What I Did This Week To Prep

The north side of the Olympic Peninsula near Sequim (pronounce: skwim) is the area where we hope to find our BOL. We’ve spent considerable time determining what we wanted in a BOL community before deciding on Sequim. Our goal was to find something in a rural area near a small town, with a temperate climate, that was less than three hours from our current home; a location that didn’t require us to drive through the mountains, a major metropolis, or cross a bridge to get there. We really like the resources and feeling of Sequim; now we just need to find that right piece of property.

That part is much easier said than done. We’ve been tracking available properties online for several months. We had even gone to look at a few, but hadn’t found anything that interested us. Recently I’ve been watching one online that looked promising. We researched it further and agreed it’d be worth looking at. Since Sarah had an extra couple days off we decided to head out to Sequim and look at BOL property. We spent time looking at it and walking around the acreage, and we both really liked it. The property itself is great; the structures will need some work – but it had location, location, location. I’ll keep you posted if anything comes of it.

On the way back from Sequim we stopped in Vashon Island to pick up the newest addition to our family: a seven week old female Border Collie, named Kate. We had been in contact with the breeder for several weeks and were just waiting for her to get old enough so that we could go get her and bring her home. She is a cute little thing; as Emily says, she’s “freaking adorable.” Is a dog a prepper topic? Of course it is! Not only does a dog add to the home security with it’s heightened senses and awareness, it also adds comfort and a sense of normalcy in a stressful situation. Remember, you dog needs to be included in planning your preps: storing extra dog food, and including it in your evacuation plan.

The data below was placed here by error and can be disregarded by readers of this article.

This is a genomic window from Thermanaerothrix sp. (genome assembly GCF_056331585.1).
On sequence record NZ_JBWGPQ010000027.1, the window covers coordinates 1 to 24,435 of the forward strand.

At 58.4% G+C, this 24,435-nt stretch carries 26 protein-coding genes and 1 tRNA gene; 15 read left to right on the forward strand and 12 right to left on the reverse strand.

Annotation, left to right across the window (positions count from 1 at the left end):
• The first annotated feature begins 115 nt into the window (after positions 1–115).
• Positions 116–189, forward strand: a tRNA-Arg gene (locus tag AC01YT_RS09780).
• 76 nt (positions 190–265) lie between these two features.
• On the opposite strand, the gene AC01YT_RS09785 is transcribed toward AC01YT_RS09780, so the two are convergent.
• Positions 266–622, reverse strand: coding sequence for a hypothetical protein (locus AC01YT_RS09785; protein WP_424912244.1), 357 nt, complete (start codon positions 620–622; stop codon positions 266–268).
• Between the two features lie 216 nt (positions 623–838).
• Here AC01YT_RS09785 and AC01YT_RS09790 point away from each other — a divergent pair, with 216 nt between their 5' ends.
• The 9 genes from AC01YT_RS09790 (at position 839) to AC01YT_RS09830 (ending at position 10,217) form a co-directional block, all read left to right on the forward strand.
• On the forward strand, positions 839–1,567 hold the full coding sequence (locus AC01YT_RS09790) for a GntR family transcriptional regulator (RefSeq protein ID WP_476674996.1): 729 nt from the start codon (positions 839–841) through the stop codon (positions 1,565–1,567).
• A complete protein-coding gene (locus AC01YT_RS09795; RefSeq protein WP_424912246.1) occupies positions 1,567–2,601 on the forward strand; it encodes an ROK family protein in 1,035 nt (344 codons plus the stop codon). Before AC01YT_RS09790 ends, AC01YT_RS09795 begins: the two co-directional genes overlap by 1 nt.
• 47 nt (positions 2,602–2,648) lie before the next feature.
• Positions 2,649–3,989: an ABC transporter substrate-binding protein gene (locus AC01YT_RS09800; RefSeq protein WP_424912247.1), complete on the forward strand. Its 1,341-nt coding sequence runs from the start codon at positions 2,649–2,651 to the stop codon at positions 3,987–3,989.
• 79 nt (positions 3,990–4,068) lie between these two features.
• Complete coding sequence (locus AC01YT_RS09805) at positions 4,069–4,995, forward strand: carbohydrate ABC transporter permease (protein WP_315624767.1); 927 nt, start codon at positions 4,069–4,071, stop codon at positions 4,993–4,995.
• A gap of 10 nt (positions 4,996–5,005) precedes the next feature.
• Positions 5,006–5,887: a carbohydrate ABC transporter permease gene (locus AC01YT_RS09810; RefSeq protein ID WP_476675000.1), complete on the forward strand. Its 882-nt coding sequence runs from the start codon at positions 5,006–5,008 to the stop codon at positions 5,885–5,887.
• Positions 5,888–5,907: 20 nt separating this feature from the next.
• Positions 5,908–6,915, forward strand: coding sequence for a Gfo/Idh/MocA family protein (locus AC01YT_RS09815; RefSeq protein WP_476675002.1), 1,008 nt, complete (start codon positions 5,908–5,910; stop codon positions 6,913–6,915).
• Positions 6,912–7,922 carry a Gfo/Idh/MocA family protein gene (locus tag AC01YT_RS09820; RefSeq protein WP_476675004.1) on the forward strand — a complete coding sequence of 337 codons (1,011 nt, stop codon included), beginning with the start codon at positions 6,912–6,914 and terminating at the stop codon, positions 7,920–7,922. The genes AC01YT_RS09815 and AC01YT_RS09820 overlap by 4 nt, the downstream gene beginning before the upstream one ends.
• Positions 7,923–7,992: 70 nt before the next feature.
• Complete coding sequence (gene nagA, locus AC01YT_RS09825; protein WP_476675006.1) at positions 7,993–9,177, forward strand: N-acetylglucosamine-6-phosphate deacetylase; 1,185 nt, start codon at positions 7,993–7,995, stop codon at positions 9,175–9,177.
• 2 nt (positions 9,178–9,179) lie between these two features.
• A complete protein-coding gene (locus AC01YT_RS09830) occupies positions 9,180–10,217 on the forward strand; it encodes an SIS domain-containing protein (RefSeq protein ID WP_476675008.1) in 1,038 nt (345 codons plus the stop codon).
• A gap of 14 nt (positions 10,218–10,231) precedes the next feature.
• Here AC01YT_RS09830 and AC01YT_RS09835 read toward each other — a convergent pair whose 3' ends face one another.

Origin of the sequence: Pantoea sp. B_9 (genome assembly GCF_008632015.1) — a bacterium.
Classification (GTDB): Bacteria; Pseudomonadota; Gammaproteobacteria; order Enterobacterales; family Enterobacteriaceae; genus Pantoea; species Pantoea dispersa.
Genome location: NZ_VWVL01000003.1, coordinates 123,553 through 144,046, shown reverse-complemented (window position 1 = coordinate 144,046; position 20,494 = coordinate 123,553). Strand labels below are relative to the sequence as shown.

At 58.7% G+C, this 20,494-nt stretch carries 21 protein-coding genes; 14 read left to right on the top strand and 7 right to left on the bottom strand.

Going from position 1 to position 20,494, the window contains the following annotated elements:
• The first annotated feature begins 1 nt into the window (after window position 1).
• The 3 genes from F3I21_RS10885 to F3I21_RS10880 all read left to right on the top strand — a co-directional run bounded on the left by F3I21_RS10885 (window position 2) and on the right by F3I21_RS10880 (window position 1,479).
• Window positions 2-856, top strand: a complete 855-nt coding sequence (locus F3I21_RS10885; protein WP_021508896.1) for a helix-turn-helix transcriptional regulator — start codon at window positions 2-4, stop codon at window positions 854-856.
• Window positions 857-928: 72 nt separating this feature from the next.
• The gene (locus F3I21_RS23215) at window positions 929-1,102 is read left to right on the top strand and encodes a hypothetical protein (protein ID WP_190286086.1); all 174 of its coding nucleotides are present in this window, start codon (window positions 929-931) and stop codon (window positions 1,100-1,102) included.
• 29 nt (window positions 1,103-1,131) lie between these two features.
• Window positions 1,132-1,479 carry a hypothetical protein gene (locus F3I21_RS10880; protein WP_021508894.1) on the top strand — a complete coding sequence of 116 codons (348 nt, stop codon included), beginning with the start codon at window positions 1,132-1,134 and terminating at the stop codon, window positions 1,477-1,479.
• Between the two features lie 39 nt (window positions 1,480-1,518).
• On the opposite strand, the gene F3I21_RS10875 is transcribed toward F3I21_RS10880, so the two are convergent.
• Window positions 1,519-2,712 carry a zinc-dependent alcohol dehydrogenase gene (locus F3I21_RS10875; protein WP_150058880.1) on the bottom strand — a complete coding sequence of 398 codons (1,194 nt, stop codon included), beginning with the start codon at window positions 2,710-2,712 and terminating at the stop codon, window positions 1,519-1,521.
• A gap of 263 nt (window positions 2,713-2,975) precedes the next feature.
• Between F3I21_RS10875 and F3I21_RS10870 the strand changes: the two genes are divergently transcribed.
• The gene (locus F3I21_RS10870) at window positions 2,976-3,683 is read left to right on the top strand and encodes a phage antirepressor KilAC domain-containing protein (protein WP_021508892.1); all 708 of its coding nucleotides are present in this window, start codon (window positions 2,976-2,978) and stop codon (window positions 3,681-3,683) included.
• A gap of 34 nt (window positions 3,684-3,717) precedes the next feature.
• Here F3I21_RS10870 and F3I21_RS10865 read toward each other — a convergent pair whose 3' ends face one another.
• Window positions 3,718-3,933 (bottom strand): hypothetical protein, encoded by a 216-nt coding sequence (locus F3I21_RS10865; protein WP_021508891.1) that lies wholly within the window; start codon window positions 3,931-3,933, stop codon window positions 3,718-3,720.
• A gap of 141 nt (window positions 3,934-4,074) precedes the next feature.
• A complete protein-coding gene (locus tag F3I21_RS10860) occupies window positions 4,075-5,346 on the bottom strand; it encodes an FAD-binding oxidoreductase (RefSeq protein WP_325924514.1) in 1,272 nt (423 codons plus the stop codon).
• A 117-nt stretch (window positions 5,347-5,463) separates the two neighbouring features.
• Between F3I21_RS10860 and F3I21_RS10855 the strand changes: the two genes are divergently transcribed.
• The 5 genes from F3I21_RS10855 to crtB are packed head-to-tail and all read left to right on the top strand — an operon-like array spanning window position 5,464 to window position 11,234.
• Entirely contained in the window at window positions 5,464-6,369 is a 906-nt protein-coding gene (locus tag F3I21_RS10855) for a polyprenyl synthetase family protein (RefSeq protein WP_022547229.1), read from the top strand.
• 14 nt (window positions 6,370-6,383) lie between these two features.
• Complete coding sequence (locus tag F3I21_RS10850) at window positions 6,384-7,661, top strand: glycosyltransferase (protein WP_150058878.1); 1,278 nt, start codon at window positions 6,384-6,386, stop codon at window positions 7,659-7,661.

Since we needed dog food for Kate, we made our monthly trip to Costco early. (Early in the sense that their monthly coupons weren’t available for another week.) They had a good price on Duracell Daylite LED D cell flashlights, so we picked up a couple of those. We have several flashlights, but they are already distributed throughout the house; we wanted to get a couple of quality ones to put in a central location. We bough puppy food (including plenty of extra), the Kirkland brand has good ingredients at a good price. We got some extra peanut butter and plan to get more before peanut butter prices go up soon – ounce for ounce peanut butter is one of the cheapest sources of protein available. Also wool socks were on sale so we got a few extra to add to our BOBs.

What did you do?

(Monday: One Man’s Tool)

(10/16/11)

Location, Location, Location

five basic needs: 1) food, 2) water, 3) SHELTER, 4) security, and 5) energy

Shelter, Shelter, Shelter.

All locations are not created equal; big city, suburbs, small town, rural area. Where do you live? Your location will determine what type of disasters you are more likely to encounter, what services will be available in the aftermath, and the potential risks to your family and home during that emergency. A disaster that is catastrophic in one setting, may have very little effect in another.